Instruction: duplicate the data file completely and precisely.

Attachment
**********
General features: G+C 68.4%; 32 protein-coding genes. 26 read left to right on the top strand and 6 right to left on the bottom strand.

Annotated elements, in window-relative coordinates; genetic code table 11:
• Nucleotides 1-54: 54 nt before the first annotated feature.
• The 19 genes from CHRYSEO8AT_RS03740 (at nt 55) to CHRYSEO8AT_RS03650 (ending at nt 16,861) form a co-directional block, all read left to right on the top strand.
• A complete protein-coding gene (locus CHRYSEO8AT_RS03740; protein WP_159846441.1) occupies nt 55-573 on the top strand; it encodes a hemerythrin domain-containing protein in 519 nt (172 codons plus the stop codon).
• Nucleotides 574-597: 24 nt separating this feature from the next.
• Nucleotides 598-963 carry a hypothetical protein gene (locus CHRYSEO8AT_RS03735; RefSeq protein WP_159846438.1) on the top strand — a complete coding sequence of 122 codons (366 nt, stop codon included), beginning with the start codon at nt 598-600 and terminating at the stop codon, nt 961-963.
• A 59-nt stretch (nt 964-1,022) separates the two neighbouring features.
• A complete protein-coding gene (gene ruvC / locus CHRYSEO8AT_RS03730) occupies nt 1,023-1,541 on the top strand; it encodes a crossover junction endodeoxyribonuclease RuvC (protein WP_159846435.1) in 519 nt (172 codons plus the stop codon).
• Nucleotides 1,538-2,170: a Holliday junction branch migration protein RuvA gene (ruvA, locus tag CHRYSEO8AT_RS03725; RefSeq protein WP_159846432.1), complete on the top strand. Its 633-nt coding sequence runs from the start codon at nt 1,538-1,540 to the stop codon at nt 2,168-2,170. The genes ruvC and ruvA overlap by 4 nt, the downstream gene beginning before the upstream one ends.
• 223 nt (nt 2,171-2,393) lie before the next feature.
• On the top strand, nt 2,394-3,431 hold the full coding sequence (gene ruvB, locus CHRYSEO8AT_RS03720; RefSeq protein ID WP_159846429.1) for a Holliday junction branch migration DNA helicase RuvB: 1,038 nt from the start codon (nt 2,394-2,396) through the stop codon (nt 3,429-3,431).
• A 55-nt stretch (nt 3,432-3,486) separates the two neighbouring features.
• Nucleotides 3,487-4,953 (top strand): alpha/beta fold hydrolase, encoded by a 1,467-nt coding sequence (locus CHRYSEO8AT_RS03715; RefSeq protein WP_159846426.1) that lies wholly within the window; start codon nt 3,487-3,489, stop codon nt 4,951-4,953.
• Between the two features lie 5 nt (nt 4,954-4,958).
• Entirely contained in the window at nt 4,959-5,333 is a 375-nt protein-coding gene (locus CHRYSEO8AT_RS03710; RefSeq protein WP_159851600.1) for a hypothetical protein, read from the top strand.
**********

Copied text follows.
General features: G+C 68.4%; 32 protein-coding genes. 26 read left to right on the top strand and 6 right to left on the bottom strand.

Annotated elements, in window-relative coordinates; genetic code table 11:
• Nucleotides 1-54: 54 nt before the first annotated feature.
• The 19 genes from CHRYSEO8AT_RS03740 (at nt 55) to CHRYSEO8AT_RS03650 (ending at nt 16,861) form a co-directional block, all read left to right on the top strand.
• A complete protein-coding gene (locus CHRYSEO8AT_RS03740; protein WP_159846441.1) occupies nt 55-573 on the top strand; it encodes a hemerythrin domain-containing protein in 519 nt (172 codons plus the stop codon).
• Nucleotides 574-597: 24 nt separating this feature from the next.
• Nucleotides 598-963 carry a hypothetical protein gene (locus CHRYSEO8AT_RS03735; RefSeq protein WP_159846438.1) on the top strand — a complete coding sequence of 122 codons (366 nt, stop codon included), beginning with the start codon at nt 598-600 and terminating at the stop codon, nt 961-963.
• A 59-nt stretch (nt 964-1,022) separates the two neighbouring features.
• A complete protein-coding gene (gene ruvC / locus CHRYSEO8AT_RS03730) occupies nt 1,023-1,541 on the top strand; it encodes a crossover junction endodeoxyribonuclease RuvC (protein WP_159846435.1) in 519 nt (172 codons plus the stop codon).
• Nucleotides 1,538-2,170: a Holliday junction branch migration protein RuvA gene (ruvA, locus tag CHRYSEO8AT_RS03725; RefSeq protein WP_159846432.1), complete on the top strand. Its 633-nt coding sequence runs from the start codon at nt 1,538-1,540 to the stop codon at nt 2,168-2,170. The genes ruvC and ruvA overlap by 4 nt, the downstream gene beginning before the upstream one ends.
• 223 nt (nt 2,171-2,393) lie before the next feature.
• On the top strand, nt 2,394-3,431 hold the full coding sequence (gene ruvB, locus CHRYSEO8AT_RS03720; RefSeq protein ID WP_159846429.1) for a Holliday junction branch migration DNA helicase RuvB: 1,038 nt from the start codon (nt 2,394-2,396) through the stop codon (nt 3,429-3,431).
• A 55-nt stretch (nt 3,432-3,486) separates the two neighbouring features.
• Nucleotides 3,487-4,953 (top strand): alpha/beta fold hydrolase, encoded by a 1,467-nt coding sequence (locus CHRYSEO8AT_RS03715; RefSeq protein WP_159846426.1) that lies wholly within the window; start codon nt 3,487-3,489, stop codon nt 4,951-4,953.
• Between the two features lie 5 nt (nt 4,954-4,958).
• Entirely contained in the window at nt 4,959-5,333 is a 375-nt protein-coding gene (locus CHRYSEO8AT_RS03710; RefSeq protein WP_159851600.1) for a hypothetical protein, read from the top strand.